: You shouldn’t fear bonds just because yields are rising

Is it just me or have there been a whole bunch of really scary-sounding stories about rising interest rates in the last few months?

While some of these worries are warranted, it’s important to pan out and take a more objective view of the environment so we can avoid making excessively short-term judgments about what may or may not happen. There’s a lot of people out there who rely on selling you short-term fear in exchange for your attention and your money. So let’s see if I can save you some money and some stress by putting things in a reasonable perspective.

In the last 12 months, 10-year Treasury yields TMUBMUSD10Y, +0.36%   have jumped from 2.2% to 3.05%. Short-term rates are up even more, with the three-month T-bill jumping from 0.9% to 1.9%. Sounds like a scary time to be a bond investor, but it really hasn’t. Here’s the 12-month total return on various bond instruments:

That’s not even a flesh wound. Of course, as I’ve described on several occasions, bonds don’t necessarily lose value when rates rise. Bonds lose value in the short term when rates rise, but rising rates ultimately lead to higher future bond returns as your long bonds become short bonds which then get reinvested in higher-yielding bonds.

If you’re a bond investor with a reasonable time horizon and some patience, you should be begging for rates to rise.

Importantly, the recent rise in yields hasn’t been extreme at all. In fact, this looks like another garden-variety countertrend move that barely registers on a long-term chart of yields:

But the real kicker here is understanding that the total return on bonds has been pretty muted despite rising rates. That’s because the rate of change hasn’t been dramatic by any means. And for bond returns, the rate of change in yields and the starting point is everything. In a sharply rising rate environment, the interest paid doesn’t always offset the loss in principal.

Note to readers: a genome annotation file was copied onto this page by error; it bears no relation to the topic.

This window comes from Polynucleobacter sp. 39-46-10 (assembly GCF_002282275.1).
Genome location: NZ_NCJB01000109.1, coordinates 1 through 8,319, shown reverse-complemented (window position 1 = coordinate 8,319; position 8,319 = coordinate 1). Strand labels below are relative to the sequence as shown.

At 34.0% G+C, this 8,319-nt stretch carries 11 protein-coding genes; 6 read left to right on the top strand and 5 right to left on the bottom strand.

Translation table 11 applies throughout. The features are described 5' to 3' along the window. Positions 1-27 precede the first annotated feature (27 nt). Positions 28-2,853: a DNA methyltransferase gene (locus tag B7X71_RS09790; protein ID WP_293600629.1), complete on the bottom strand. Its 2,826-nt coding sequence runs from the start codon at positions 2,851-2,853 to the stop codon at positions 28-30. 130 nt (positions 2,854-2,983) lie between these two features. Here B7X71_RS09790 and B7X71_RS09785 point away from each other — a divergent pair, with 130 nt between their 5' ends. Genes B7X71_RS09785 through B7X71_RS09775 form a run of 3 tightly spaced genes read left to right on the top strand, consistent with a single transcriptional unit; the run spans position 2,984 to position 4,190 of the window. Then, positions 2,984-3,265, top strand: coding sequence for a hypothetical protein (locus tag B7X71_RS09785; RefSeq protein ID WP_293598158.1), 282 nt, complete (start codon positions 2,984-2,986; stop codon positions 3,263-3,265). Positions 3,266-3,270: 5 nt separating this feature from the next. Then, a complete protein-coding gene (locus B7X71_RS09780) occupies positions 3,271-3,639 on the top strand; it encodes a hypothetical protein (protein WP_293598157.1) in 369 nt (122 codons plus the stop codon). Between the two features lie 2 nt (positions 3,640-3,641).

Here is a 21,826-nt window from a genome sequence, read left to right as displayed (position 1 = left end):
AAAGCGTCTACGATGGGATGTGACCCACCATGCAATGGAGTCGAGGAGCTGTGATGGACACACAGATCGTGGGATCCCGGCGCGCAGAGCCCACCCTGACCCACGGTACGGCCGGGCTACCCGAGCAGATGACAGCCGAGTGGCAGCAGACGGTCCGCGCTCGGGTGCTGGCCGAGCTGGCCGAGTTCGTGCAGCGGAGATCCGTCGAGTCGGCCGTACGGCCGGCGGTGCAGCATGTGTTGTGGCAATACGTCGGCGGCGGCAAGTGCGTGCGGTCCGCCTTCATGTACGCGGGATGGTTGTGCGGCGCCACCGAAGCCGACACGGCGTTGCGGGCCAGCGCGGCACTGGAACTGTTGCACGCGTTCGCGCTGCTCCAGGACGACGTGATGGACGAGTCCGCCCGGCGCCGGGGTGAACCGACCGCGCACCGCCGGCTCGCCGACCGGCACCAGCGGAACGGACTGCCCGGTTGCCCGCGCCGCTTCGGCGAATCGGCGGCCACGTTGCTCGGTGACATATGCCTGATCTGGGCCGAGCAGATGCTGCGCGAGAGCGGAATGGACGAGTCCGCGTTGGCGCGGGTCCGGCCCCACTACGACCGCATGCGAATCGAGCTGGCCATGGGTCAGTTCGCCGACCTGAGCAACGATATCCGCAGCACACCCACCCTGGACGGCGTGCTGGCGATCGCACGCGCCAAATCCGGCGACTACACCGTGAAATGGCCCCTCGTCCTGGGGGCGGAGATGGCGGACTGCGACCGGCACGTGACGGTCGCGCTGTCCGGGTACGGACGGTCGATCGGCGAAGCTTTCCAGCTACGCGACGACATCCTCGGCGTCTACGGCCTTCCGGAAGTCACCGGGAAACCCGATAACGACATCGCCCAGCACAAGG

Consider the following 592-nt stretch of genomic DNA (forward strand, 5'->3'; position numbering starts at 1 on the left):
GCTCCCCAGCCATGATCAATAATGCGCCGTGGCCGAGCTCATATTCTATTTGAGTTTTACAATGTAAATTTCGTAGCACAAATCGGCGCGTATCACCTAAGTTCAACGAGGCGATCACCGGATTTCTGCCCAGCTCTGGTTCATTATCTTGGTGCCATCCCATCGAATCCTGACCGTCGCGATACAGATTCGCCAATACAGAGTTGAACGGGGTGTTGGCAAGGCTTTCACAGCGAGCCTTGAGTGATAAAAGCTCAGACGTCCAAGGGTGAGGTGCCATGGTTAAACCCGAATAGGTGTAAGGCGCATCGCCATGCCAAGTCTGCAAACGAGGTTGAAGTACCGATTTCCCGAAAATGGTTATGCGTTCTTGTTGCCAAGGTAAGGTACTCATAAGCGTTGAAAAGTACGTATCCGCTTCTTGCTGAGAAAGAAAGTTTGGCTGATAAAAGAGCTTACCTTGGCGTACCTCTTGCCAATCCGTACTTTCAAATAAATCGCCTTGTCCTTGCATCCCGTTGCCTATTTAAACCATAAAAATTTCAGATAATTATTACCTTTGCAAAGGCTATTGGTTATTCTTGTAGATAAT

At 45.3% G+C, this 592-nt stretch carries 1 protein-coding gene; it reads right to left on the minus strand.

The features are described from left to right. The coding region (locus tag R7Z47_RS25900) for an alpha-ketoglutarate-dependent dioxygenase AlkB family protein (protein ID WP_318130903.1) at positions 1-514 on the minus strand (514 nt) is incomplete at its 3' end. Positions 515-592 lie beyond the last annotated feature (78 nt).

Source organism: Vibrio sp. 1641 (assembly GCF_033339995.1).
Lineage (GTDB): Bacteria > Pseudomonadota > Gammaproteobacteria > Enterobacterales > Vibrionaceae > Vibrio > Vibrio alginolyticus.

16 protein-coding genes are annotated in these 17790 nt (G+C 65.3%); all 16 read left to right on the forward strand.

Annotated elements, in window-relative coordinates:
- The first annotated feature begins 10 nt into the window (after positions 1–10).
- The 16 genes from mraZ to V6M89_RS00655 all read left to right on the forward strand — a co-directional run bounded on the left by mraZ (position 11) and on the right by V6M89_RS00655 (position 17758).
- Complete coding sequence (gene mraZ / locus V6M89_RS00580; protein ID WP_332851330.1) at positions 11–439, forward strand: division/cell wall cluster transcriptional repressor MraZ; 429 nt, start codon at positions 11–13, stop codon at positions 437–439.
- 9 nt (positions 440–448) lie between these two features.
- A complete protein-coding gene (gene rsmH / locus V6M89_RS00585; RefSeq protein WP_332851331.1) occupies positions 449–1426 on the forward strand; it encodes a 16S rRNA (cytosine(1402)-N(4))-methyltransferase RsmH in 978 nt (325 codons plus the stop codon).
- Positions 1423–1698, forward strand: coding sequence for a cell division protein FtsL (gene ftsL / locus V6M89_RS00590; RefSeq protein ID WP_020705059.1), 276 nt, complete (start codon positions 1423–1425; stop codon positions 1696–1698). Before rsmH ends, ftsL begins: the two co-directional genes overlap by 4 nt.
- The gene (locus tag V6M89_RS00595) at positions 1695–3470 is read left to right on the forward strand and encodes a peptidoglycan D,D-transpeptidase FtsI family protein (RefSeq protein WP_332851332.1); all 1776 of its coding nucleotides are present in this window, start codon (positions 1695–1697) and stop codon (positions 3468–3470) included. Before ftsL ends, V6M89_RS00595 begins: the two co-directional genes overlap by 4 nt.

For instance, if you bought an aggregate bond index one year ago, you were buying an instrument that paid about 2.25% with an average effective maturity of 5.9 years. But rising rates have resulted in a 3.11% principal decline leading to a total return of -0.86%. And of course, if you actually hold onto this bond for 5-plus years, there’s very little chance you’ll see principal losses because the underlying bonds will mature at par, you’ll recoup your short-term principal declines plus you’ll earn the interest all along the way.

Another way of thinking about this is that long and slow interest-rate increases aren’t scary for bond investors. It’s the short and rapid changes that can be scary. For instance, from 1940 to 1980, interest rates jumped from 2.5% to 15%. Bonds must have lost money, right? Wrong. A 10-year constant-maturity bond fund generated a 2.5% annual return over this period. Not great, but not bad either. That’s because the rate of change in yields was relatively slow. By the time rates started to change somewhat quickly, you were reinvesting in what was a fairly high-yielding bond portfolio that more than offset the losses from the rate increases.

As I’ve written about before, slow-rising rates aren’t scary. Neither are high and moderately rising rates. But low and rapidly rising could get a little scary for the impatient investor who can’t ride out the storm.

Is the latter a likely outcome? Well, no one really knows. I’ve pointed out that there appears to be some modest upside in inflation and yields. I’ve also pointed out that the macro trends seem to be putting structural downward pressure on long-term inflation. So the scenario with rapidly rising rates looks unlikely to me.

But the real question is: if you’ve got five to 10 years to invest, would you rather own a bond that is clipping 3%-4% and will guarantee principal return at the end of five to 10 years or would you rather own stocks at very high valuations with a high probability of low and volatile future returns?

The right answer is that this isn’t an either/or proposition. Smart asset allocation isn’t an all-in or all-out process. We own both stocks and bonds because we simply don’t know. To maintain the courage to own both, you have to be able to put the long-term probable outcomes in a reasonable perspective. And that will often involve the ability to ignore scary-sounding narratives pumped out by people who have an incentive to sell you short-term fear in exchange for your attention (and money).

Cullen Roche is the author of the Pragmatic Capitalism blog, where this column first appeared. Follow him on Twitter @cullenroche.

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